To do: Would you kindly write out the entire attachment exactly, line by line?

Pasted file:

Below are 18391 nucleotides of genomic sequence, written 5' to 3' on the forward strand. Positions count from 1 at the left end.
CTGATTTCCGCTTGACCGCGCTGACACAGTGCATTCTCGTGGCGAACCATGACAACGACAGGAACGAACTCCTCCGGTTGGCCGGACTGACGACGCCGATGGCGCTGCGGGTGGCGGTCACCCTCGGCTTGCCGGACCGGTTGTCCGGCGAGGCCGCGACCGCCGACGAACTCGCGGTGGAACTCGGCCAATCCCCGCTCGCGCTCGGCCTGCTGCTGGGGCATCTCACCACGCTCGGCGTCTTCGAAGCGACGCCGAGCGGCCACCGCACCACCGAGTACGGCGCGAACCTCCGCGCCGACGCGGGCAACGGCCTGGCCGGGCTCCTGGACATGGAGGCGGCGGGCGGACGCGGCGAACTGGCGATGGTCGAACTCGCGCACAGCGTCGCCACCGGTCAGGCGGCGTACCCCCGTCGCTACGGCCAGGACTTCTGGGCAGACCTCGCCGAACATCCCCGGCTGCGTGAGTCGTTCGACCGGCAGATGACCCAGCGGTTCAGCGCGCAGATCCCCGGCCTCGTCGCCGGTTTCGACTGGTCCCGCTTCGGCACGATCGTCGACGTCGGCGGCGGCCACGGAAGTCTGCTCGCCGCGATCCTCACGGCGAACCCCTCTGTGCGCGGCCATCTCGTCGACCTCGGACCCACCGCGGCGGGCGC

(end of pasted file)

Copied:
Below are 18391 nucleotides of genomic sequence, written 5' to 3' on the forward strand. Positions count from 1 at the left end.
CTGATTTCCGCTTGACCGCGCTGACACAGTGCATTCTCGTGGCGAACCATGACAACGACAGGAACGAACTCCTCCGGTTGGCCGGACTGACGACGCCGATGGCGCTGCGGGTGGCGGTCACCCTCGGCTTGCCGGACCGGTTGTCCGGCGAGGCCGCGACCGCCGACGAACTCGCGGTGGAACTCGGCCAATCCCCGCTCGCGCTCGGCCTGCTGCTGGGGCATCTCACCACGCTCGGCGTCTTCGAAGCGACGCCGAGCGGCCACCGCACCACCGAGTACGGCGCGAACCTCCGCGCCGACGCGGGCAACGGCCTGGCCGGGCTCCTGGACATGGAGGCGGCGGGCGGACGCGGCGAACTGGCGATGGTCGAACTCGCGCACAGCGTCGCCACCGGTCAGGCGGCGTACCCCCGTCGCTACGGCCAGGACTTCTGGGCAGACCTCGCCGAACATCCCCGGCTGCGTGAGTCGTTCGACCGGCAGATGACCCAGCGGTTCAGCGCGCAGATCCCCGGCCTCGTCGCCGGTTTCGACTGGTCCCGCTTCGGCACGATCGTCGACGTCGGCGGCGGCCACGGAAGTCTGCTCGCCGCGATCCTCACGGCGAACCCCTCTGTGCGCGGCCATCTCGTCGACCTCGGACCCACCGCGGCGGGCGC